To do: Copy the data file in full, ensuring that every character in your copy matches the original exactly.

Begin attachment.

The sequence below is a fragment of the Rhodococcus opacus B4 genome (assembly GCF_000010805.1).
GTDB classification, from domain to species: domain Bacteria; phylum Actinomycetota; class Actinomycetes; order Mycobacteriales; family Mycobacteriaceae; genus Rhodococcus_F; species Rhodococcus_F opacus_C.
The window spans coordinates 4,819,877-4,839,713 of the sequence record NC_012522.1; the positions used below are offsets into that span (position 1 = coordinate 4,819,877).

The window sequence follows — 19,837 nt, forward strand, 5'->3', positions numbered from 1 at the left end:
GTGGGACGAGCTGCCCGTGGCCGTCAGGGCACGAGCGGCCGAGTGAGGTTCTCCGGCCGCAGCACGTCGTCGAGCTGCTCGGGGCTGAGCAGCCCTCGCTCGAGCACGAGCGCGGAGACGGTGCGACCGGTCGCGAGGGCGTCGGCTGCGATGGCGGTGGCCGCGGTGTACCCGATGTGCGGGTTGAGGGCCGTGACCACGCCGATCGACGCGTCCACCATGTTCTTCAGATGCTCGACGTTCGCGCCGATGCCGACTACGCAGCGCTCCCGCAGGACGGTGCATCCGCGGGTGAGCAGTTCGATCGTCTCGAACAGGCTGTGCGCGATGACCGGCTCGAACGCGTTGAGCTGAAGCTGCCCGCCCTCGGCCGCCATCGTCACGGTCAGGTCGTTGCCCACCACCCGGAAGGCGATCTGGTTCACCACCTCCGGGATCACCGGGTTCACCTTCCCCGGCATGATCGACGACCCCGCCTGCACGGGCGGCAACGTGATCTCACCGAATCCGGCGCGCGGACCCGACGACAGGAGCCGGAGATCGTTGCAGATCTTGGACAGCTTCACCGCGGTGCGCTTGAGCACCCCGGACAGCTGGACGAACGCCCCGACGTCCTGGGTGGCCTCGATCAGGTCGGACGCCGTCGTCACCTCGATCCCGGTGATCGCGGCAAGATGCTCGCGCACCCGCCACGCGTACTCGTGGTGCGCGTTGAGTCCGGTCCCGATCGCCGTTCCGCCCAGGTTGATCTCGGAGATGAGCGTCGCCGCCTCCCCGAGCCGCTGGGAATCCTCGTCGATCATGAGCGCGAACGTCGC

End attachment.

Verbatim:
The sequence below is a fragment of the Rhodococcus opacus B4 genome (assembly GCF_000010805.1).
GTDB classification, from domain to species: domain Bacteria; phylum Actinomycetota; class Actinomycetes; order Mycobacteriales; family Mycobacteriaceae; genus Rhodococcus_F; species Rhodococcus_F opacus_C.
The window spans coordinates 4,819,877-4,839,713 of the sequence record NC_012522.1; the positions used below are offsets into that span (position 1 = coordinate 4,819,877).

The window sequence follows — 19,837 nt, forward strand, 5'->3', positions numbered from 1 at the left end:
GTGGGACGAGCTGCCCGTGGCCGTCAGGGCACGAGCGGCCGAGTGAGGTTCTCCGGCCGCAGCACGTCGTCGAGCTGCTCGGGGCTGAGCAGCCCTCGCTCGAGCACGAGCGCGGAGACGGTGCGACCGGTCGCGAGGGCGTCGGCTGCGATGGCGGTGGCCGCGGTGTACCCGATGTGCGGGTTGAGGGCCGTGACCACGCCGATCGACGCGTCCACCATGTTCTTCAGATGCTCGACGTTCGCGCCGATGCCGACTACGCAGCGCTCCCGCAGGACGGTGCATCCGCGGGTGAGCAGTTCGATCGTCTCGAACAGGCTGTGCGCGATGACCGGCTCGAACGCGTTGAGCTGAAGCTGCCCGCCCTCGGCCGCCATCGTCACGGTCAGGTCGTTGCCCACCACCCGGAAGGCGATCTGGTTCACCACCTCCGGGATCACCGGGTTCACCTTCCCCGGCATGATCGACGACCCCGCCTGCACGGGCGGCAACGTGATCTCACCGAATCCGGCGCGCGGACCCGACGACAGGAGCCGGAGATCGTTGCAGATCTTGGACAGCTTCACCGCGGTGCGCTTGAGCACCCCGGACAGCTGGACGAACGCCCCGACGTCCTGGGTGGCCTCGATCAGGTCGGACGCCGTCGTCACCTCGATCCCGGTGATCGCGGCAAGATGCTCGCGCACCCGCCACGCGTACTCGTGGTGCGCGTTGAGTCCGGTCCCGATCGCCGTTCCGCCCAGGTTGATCTCGGAGATGAGCGTCGCCGCCTCCCCGAGCCGCTGGGAATCCTCGTCGATCATGAGCGCGAACGTCGC